National Public Lands Day
On September 28, I arrived at Coldwater in time to see the rosy-fingered dawn. National Public Lands Day is a huge volunteer event that takes place on public lands throughout the country. At Coldwater Spring, our preparations for NPLD started on Thursday morning. The Coldwater Crew, led by Jim and Alan, pruned the roots of the Burr and Pin Oaks, Hackberry and Ironwood trees. Root pruning the trees will help prevent the roots from girdling. Girdling happens when roots begin to grow around the main stem of the tree and cut off water and nutrients. Root pruning is important because we want the trees to live to a ripe old age.
Now that National Public Lands Day was here, with clouds in the sky threatening rain, I distributed planting materials thinking it looked like a great day to plant. A cool morning with overcast skies was kind to our volunteers and trees alike. Perhaps inspired by the impending rain, volunteers were speedy about getting all of the trees and shrubs planted. The team I led had a self-declared digger and several people who brought trees, compost, water, and mulch to our worksite. They efficiently worked together to quickly dig a hole, place the tree correctly, fill the hole with dirt and compost, and mulch around the tree, all while adhering to a precise watering scheme. Then they’d begin again with another tree. Their motivation and dedication to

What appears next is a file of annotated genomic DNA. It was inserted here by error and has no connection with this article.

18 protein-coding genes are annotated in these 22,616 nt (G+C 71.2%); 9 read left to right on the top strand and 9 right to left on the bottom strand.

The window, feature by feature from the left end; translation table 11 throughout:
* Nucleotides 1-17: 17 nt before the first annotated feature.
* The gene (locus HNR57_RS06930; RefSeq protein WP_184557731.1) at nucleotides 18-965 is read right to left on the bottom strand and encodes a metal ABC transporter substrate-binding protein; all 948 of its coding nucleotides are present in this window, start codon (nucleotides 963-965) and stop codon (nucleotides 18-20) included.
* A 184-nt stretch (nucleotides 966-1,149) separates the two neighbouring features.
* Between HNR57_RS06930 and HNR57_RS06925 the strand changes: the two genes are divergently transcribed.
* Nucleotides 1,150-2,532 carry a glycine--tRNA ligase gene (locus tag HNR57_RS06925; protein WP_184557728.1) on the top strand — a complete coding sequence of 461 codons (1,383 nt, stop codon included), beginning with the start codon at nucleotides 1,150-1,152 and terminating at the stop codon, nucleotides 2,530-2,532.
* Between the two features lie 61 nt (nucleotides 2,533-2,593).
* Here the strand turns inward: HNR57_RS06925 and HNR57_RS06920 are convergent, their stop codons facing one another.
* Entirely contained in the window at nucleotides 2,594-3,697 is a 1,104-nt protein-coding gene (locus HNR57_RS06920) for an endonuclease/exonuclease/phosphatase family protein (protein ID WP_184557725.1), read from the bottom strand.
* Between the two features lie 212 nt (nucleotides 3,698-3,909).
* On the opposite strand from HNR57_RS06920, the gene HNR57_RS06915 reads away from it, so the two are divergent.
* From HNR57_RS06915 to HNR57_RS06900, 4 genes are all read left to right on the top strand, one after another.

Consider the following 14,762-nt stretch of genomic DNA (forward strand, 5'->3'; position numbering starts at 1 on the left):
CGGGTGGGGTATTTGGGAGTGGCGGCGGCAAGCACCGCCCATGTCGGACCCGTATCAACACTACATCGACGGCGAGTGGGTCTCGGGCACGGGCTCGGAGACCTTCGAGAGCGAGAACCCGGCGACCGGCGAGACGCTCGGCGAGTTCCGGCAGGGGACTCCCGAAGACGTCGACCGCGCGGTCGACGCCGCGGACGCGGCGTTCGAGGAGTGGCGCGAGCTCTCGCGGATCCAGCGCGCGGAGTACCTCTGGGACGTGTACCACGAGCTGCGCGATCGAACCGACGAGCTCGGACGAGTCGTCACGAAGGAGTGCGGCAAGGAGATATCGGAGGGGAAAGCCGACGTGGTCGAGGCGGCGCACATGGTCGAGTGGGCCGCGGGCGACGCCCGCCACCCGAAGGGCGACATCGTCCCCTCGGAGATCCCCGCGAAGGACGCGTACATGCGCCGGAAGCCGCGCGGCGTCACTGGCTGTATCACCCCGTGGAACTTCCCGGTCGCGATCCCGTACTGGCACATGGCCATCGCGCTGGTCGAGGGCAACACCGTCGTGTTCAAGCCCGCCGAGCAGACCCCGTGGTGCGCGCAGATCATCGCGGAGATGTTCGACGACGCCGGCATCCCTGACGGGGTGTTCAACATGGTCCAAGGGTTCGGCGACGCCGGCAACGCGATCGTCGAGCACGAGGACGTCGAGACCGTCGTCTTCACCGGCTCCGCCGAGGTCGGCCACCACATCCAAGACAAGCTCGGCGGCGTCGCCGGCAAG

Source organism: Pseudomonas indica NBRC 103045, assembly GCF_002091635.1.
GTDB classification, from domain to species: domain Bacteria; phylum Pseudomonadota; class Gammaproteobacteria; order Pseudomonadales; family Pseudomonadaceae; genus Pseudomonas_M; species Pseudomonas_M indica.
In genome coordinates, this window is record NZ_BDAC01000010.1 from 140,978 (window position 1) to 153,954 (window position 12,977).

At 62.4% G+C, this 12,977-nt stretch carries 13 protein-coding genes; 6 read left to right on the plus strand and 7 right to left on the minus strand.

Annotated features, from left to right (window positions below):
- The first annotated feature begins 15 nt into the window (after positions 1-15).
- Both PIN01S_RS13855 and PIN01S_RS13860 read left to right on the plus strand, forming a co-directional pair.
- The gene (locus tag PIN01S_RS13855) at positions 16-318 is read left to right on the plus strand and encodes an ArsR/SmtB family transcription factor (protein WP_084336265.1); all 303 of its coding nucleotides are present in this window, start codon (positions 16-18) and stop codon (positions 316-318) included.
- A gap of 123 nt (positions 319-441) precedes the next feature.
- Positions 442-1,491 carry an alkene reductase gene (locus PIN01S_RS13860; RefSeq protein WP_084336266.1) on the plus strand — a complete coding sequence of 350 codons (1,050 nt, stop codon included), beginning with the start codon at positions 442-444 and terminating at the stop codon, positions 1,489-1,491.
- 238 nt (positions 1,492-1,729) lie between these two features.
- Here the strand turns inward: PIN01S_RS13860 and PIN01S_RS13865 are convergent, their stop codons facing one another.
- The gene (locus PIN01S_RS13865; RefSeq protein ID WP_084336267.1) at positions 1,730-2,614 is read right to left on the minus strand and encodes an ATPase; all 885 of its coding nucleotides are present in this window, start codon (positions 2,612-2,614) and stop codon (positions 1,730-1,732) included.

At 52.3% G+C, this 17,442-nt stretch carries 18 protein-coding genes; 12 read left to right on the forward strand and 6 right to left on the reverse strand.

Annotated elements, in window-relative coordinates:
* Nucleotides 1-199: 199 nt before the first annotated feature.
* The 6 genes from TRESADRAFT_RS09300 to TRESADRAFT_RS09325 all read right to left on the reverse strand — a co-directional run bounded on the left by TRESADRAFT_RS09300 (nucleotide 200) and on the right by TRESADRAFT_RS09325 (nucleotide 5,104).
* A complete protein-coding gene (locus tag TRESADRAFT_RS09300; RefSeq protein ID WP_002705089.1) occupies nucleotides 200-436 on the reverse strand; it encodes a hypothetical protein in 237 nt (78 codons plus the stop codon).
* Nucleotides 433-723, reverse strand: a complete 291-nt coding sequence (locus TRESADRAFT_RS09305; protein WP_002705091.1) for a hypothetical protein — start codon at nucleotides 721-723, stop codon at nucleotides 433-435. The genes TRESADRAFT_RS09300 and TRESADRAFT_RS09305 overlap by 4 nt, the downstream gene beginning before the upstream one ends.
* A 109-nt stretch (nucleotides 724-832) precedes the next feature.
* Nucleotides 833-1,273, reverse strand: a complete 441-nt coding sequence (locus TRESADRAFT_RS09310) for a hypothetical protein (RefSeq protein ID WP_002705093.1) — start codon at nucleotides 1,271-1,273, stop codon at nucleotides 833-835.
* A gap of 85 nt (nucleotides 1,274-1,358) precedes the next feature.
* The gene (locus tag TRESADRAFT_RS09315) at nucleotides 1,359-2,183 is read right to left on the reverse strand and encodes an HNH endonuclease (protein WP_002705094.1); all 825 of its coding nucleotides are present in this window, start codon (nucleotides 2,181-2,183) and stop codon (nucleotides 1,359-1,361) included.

improving Coldwater Spring was inspiring.
I wonder if the volunteers realize all of the ways their planting work benefits Coldwater Spring. Trees and shrubs create important habitat for birds and mammals to nest, forage for nuts and berries, and hunt for insects. Other advantages of having these woody plants are aesthetic. The shrubs play an important role in reducing noise pollution from the highway. The sounds of cars zooming past will be lost so that the buzzing of insects and the chattering of birds can be heard. The work of volunteers makes Coldwater Spring a better park in so many ways.